Anthony Barr (2) has played on both sides of the ball for the Bruins. (Christina House / For The…)
When Anthony Barr first met his new head coach at UCLA, Jim Mora, Barr had an unusual request.
Barr, a standout running back at Los Angeles Loyola High, had seen little action in his first two years under former coach Rick Neuheisel.
So the 6-foot-4, 230-pound Barr asked Mora if he could play on the other side of the ball, as an outside linebacker, in his junior year. Mora agreed.
"I just wanted to introduce myself to him and let him know what was on my mind," Barr said Saturday after the Bruins held their third spring practice — and their first with pads — on campus. "He thought the switch would be good for me as well."
Barr isn't the only Bruin expected to shift positions this season as Mora, formerly head coach of the NFL's Seattle Seahawks and Atlanta Falcons, looks for ways to bolster a team that was 6-8 last year.
"Part of the objective of spring is to find out who plays best in what position," Mora said.
Barr had run for 1,890 yards and scored 20 touchdowns as a junior at Loyola and was highly sought by college coaches even though he suffered a broken ankle in the second game of his senior year.
Although his father and two uncles had played football at Notre Dame, Barr chose UCLA and was a running back and "F-back," a running back-tight end-wide receiver hybrid.
But Barr didn't significantly figure in Neuheisel's plans, and totaled only 12 receptions and 56 yards rushing in his first two seasons. He also missed three games last year for surgery to repair cartilage on his right knee.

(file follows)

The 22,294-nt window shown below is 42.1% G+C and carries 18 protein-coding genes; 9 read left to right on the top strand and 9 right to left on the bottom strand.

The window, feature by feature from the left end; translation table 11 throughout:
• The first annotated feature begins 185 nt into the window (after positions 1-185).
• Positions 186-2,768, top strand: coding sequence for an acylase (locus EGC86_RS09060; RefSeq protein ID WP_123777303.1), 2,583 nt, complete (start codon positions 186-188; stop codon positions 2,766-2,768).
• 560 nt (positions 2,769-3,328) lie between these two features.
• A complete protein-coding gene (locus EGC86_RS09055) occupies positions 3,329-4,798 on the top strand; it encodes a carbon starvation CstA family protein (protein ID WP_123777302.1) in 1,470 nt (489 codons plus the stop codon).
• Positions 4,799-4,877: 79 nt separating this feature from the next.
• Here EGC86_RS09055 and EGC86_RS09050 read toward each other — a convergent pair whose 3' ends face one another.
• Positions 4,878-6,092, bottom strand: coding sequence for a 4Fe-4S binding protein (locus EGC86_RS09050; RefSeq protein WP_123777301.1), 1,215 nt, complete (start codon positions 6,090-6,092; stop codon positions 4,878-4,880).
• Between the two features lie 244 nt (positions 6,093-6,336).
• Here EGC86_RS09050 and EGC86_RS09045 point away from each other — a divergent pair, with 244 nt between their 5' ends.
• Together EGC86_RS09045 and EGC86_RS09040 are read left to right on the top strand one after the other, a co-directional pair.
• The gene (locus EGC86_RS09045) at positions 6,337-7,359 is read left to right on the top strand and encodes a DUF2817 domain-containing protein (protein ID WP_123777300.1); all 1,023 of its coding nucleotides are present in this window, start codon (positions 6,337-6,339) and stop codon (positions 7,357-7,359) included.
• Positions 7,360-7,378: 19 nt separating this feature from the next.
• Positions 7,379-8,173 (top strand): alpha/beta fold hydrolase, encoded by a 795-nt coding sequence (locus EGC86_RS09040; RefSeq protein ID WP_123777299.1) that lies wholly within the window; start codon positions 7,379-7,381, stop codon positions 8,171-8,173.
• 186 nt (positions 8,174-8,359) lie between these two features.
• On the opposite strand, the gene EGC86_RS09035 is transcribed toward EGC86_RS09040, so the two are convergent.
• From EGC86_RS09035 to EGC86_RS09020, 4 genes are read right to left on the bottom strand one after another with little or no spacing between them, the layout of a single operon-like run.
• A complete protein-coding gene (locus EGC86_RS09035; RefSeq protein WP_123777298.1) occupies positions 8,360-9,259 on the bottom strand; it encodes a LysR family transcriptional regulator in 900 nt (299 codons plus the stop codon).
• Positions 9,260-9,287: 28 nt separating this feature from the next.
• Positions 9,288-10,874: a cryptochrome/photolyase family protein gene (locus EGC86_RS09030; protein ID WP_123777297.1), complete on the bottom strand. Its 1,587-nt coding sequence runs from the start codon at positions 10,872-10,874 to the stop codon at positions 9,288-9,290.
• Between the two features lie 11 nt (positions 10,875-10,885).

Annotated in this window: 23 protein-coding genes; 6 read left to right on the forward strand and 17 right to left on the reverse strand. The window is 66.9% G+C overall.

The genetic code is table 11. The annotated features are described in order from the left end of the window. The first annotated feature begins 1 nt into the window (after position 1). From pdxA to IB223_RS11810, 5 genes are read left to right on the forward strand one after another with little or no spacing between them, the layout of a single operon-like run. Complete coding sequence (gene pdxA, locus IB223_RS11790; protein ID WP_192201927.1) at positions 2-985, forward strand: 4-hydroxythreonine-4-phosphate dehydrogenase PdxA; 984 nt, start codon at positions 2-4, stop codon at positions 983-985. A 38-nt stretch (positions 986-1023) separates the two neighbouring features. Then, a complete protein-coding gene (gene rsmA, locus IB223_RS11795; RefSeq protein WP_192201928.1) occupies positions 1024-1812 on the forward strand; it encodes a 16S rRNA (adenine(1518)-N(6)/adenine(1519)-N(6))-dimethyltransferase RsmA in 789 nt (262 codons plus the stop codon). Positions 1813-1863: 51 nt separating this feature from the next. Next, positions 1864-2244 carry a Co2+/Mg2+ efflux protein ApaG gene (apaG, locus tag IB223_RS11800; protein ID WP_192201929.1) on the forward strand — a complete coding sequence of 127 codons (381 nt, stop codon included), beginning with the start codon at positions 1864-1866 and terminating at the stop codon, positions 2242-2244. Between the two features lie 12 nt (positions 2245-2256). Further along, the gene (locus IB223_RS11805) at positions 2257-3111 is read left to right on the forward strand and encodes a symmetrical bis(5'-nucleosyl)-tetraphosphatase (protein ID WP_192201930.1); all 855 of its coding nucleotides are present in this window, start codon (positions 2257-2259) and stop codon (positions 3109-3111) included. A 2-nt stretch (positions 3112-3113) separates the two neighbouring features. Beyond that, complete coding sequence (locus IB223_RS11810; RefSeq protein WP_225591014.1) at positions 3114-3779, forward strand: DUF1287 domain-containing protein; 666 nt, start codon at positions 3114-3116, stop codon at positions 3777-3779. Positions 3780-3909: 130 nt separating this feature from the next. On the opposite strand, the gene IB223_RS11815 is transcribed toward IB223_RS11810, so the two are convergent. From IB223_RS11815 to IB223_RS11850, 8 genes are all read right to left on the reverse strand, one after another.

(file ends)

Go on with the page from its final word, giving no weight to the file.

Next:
"The past couple of years hadn't gone the way I had hoped," Barr said. "I wasn't really involved. I just felt that I wanted a fresh start."
He found a receptive audience. "We talked about it and we thought that with his size and athletic ability, he could help us on defense," said UCLA defensive coordinator Lou Spanos, who was an NFL assistant coach for 17 years.
Barr said he occasionally played defense in his freshman and senior years at Loyola. "I have some experience," he said.
But can he make the mental switch from being a running back/receiver to being a fearsome linebacker?
"I'm a nice guy by nature, but once you put the pads on . . . you realize it's business," Barr said.
And he'll have to be tough to secure the job because, as Spanos put it, "We said to all the players that everybody is competing for a spot."